Members of RTS Cymru Wales were saddened to learn of the death of Euryn Ogwen Williams, a leading figure in the media industry in Wales.
Euryn was an experienced broadcaster and a visionary innovator who enthusiastically promoted the benefits of digital and online technologies.
Originally from Penmachno and educated in Mold, he graduated in Philosophy from Bangor University, later moving to south Wales where he eventually settled in Barry.
He helped establish Cardiff’s first local commercial radio station, CBC and worked as a director for TWW and HTV Wales before being appointed as S4C’s first Director of Programmes when the service went on air in November 1982.
He was also a key figure in the development of Wales’ independent production sector, which grew rapidly during the 80s to become an important supplier of programmes to S4C, along with BBC Cymru Wales and ITV Cymru Wales.
He famously sold rights internationally to a new children’s animation series, SuperTed whilst it was still in production, a series which became iconic in the early days of S4C.
During the 90s he was a consultant with S4C and also advised on the development of Gaelic services in Scotland when the roll-out of digital terrestrial television started in the late 90s.
In 2018, he was appointed by the DCMS Secretary of State to conduct an Independent Review of S4C, which secured a new funding formula for the service, based on the licence fee.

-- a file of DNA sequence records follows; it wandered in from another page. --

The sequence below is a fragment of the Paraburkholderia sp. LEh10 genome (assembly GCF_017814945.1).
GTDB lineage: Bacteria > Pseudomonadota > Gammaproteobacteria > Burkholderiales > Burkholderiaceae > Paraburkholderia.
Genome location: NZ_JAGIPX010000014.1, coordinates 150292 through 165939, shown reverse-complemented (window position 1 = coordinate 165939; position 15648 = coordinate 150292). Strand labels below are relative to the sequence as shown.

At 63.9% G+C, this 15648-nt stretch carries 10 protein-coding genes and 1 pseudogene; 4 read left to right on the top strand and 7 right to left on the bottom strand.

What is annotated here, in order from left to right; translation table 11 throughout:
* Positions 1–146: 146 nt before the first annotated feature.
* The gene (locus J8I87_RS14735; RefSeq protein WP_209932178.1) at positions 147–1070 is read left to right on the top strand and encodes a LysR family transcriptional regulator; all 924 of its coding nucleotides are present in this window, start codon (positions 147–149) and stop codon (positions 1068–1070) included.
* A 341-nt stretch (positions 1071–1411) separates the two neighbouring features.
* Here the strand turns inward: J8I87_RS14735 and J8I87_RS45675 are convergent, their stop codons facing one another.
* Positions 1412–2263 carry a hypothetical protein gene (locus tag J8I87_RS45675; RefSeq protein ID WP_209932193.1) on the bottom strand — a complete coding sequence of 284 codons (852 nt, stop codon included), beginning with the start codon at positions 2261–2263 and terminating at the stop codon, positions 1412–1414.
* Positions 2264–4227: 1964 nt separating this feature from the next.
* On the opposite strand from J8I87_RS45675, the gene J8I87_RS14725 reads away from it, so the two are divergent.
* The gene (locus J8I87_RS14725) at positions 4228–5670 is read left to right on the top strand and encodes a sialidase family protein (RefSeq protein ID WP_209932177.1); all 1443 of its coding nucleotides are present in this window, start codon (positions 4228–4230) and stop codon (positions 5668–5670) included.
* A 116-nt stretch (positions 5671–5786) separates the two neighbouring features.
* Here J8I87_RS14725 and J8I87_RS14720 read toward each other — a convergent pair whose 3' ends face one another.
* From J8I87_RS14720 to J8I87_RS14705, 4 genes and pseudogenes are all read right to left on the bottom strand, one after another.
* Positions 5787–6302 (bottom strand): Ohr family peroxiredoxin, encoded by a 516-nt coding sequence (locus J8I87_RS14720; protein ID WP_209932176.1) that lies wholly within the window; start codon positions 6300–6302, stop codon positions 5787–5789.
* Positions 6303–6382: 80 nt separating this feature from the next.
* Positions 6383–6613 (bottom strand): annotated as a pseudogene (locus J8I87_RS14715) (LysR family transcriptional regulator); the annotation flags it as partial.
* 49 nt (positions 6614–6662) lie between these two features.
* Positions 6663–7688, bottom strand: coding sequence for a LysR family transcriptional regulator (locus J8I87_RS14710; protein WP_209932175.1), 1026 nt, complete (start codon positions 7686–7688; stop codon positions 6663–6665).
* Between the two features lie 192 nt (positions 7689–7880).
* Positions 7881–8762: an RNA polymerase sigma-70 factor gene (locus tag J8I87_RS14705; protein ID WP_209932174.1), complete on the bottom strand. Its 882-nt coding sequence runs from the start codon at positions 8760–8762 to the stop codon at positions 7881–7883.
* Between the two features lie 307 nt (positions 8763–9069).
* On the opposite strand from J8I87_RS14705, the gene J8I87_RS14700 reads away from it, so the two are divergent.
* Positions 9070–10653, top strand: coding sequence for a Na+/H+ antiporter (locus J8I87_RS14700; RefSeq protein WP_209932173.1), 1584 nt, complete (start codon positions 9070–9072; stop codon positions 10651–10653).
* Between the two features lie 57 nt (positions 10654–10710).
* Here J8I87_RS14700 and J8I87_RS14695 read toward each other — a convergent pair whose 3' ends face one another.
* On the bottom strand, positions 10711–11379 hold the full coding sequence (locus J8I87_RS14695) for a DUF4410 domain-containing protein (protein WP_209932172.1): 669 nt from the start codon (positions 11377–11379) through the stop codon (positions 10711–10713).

He was an enthusiastic supporter of RTS Cymru Wales and he chaired a number of events for the society across the years including in 2018 “The Search for Little Flanders – Developing a Digital Mindset”, held at the Carmarthen Bay Film Festival, which explored the use of community-based digital story telling technologies, using as an example, the installation based at St Jerome’s Church in the village of Llangwm, south Pembrokeshire.
RTS Cymru Wales Committee Member Luned Whelan, who works for TAC (Welsh Independent Producers) described Euryn as ‘an inspiration and a driving force to the media world in Wales over the past forty years’ adding that ‘we owe him a debt of gratitude for his measured contribution, his infectious enthusiasm and his generous support.’
He was a man of culture whose faith and family were important above all. He continued to write poetry during the pandemic, and had published two volumes of poems, the latter in 2012. He was an integral member of the Welsh Society, Cymrodorion, in Barry, his home for many years, and this close-knit community will miss him greatly.
RTS Cymru Wales members, the wider production sector, S4C and the broadcasting world in Wales will remember Euryn long into the future.
Diolch iddo am bob dim.